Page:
Effective community management revolves around feedback loops—and these are particularly effective using the Facebook tagging system.
I constantly keep an eye out for these loops.
There are all kinds of feedback loops that occur in our groups: technical loops, customer service loops, content loops… and I can easily tag another team member to “loop” them into the issue and get a resolution. It’s stellar customer service, plain and simple.
It also helps us identify content gaps, product gaps, and even acquisition strategies for our business.
For example, the DigitalMarketer Lab community repeatedly suggested a referral program for the product—and within a week of launching the referral program, we had over 300 requests to join DigitalMarketer Lab!
That’s the power of feedback loops.
Here Are the Numbers for DigitalMarketer Engage…
So, how many people do you need before you launch a private Facebook group?
I hate to be vague, but there is no “magic” number—I would say have a good 1,000 potential members before you look into establishing your online community.
Back when this post was first published in June 2015, our private Facebook Group for DigitalMarketer Lab had approximately…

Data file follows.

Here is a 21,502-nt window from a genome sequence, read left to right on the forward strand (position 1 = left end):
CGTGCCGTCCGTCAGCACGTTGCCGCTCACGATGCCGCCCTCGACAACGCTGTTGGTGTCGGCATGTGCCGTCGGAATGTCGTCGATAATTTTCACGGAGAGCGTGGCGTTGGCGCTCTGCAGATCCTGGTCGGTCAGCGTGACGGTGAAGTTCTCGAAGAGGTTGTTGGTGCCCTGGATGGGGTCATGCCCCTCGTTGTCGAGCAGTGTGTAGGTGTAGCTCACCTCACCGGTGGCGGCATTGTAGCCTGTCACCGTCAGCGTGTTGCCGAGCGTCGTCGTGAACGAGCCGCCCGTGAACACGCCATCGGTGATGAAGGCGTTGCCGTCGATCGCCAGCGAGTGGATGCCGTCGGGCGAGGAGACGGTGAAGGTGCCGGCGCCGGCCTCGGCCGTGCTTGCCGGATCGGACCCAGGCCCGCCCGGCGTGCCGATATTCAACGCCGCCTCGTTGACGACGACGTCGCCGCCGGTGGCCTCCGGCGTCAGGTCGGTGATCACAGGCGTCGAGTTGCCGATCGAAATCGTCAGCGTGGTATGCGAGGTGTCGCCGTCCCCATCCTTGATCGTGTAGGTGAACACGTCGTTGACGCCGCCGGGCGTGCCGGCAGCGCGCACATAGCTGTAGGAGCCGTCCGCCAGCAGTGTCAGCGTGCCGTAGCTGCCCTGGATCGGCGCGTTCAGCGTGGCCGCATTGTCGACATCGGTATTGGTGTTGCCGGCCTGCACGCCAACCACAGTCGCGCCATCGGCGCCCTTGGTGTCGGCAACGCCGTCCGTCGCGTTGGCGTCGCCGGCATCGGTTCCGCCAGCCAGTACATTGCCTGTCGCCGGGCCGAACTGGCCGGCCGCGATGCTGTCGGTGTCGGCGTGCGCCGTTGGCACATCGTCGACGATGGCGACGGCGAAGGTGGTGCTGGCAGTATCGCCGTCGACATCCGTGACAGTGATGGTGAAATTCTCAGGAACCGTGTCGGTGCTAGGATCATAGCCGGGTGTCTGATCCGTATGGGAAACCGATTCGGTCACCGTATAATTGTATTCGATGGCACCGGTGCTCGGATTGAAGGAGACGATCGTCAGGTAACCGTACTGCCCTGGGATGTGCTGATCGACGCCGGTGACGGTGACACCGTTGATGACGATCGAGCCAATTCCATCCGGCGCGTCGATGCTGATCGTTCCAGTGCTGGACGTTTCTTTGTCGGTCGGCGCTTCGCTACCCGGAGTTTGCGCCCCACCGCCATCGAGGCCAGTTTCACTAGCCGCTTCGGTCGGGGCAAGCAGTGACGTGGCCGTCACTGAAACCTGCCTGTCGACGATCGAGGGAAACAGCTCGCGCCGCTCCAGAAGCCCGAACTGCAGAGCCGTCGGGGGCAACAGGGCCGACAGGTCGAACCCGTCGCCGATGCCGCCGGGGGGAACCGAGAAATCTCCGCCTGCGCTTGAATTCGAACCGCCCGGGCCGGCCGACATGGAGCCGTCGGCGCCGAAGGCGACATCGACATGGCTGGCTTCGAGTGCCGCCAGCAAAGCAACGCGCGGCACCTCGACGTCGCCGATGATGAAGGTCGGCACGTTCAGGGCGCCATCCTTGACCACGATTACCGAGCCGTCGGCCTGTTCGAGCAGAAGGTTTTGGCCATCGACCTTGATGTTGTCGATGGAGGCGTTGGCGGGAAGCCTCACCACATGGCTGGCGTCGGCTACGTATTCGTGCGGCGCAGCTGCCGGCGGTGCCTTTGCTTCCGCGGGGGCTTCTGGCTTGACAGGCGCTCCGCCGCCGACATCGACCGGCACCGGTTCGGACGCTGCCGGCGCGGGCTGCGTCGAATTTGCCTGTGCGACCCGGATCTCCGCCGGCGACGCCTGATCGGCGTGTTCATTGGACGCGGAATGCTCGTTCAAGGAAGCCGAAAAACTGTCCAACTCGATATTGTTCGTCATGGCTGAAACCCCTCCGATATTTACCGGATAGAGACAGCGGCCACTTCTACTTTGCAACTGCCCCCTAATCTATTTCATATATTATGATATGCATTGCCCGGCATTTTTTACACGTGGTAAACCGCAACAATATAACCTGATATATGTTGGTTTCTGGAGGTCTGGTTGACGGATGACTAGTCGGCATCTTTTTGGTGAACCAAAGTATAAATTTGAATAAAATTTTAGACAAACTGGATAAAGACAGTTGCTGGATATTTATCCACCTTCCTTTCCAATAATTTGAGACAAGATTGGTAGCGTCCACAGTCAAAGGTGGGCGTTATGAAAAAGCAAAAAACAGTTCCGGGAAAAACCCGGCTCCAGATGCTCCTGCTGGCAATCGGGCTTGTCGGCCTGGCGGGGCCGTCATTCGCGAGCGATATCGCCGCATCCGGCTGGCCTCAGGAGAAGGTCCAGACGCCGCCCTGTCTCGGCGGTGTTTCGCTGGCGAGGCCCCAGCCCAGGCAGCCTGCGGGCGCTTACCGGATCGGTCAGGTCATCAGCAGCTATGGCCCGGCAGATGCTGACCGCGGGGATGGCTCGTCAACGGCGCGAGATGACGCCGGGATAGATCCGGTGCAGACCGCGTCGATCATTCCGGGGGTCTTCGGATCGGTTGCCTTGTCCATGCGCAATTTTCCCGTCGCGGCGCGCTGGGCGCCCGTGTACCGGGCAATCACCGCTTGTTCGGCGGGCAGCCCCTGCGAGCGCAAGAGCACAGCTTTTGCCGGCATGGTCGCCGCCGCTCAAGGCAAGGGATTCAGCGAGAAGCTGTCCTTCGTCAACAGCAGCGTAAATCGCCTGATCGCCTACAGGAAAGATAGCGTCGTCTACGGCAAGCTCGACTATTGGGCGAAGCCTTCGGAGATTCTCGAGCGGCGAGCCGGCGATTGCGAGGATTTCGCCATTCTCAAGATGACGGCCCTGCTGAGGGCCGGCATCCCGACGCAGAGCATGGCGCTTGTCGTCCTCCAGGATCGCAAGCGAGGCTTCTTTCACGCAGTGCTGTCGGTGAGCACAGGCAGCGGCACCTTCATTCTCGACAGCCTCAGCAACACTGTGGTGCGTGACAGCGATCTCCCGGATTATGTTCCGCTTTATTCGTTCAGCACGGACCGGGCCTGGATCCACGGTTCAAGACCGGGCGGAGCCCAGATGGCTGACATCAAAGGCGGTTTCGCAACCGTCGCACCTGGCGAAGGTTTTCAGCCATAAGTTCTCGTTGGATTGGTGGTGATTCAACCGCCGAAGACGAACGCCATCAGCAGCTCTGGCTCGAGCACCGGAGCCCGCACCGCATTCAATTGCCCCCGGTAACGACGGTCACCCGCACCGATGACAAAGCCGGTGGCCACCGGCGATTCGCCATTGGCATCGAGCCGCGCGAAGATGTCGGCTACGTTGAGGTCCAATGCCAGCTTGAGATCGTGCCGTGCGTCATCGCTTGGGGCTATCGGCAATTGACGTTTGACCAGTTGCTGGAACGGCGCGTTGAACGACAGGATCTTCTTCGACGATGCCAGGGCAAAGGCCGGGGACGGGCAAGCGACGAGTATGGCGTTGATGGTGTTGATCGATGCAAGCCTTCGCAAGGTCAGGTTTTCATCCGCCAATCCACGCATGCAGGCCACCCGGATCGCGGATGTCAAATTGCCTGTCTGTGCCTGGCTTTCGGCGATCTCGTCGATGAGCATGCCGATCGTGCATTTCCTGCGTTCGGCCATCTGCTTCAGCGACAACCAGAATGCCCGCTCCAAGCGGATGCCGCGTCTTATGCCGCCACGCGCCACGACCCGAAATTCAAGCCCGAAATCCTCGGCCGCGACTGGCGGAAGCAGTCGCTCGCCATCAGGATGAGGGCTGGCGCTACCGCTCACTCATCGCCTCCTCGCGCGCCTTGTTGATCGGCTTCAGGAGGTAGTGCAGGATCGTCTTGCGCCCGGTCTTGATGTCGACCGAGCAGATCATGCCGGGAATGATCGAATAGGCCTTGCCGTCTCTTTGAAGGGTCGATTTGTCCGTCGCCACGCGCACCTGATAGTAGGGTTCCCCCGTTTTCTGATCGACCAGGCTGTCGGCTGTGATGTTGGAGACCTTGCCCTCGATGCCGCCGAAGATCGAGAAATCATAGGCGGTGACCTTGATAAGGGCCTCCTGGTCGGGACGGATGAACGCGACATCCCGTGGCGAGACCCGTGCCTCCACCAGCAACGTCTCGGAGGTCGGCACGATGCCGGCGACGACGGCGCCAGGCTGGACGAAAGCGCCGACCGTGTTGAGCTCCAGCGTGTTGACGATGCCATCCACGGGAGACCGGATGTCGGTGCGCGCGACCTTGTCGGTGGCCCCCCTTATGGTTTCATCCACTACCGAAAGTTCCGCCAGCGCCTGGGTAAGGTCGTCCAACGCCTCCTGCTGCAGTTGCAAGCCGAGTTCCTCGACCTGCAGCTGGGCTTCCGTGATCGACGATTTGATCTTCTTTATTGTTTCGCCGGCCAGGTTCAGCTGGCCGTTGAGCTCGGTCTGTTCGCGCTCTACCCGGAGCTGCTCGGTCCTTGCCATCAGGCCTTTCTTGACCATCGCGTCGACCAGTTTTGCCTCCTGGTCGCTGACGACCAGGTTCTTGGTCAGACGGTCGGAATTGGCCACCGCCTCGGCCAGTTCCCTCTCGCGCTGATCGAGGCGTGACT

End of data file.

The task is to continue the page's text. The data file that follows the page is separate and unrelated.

- 12,000 paying members
- 50% have joined the private Facebook Group called DigitalMarketer Engage
- 19% – 20% of Engage members are actively involved in the group during any given week (the rest don’t visit or, when they do, they just “lurk”)
So, based on these numbers, if you have 1,000 customers you’d like to pitch a group to, you can expect…
- 500 to join the private group
- 95 to 100 people to like, comment, share, and otherwise be involved in your group during a 7-day period
Our metrics hovered here for a while—50% of paying members joined the group, and 20% were active overall, and I recommend that new customer communities use these as a guideline when determining the best time to launch their own groups.
However, as DigitalMarketer Engage has grown as a community, our numbers now look more like this:
- Over 13,400 paying members
- 86% have joined the community
- A steady 20% of members are active in any given week
The increase in members who joined the community is evidence of the changes that happen when you actively invest in creating a healthy, productive space for your members to connect.
Private online groups are a fantastic way to add value to customers and meet important business goals like reducing refunds and increasing retention.
Which is why creating a community is so powerful.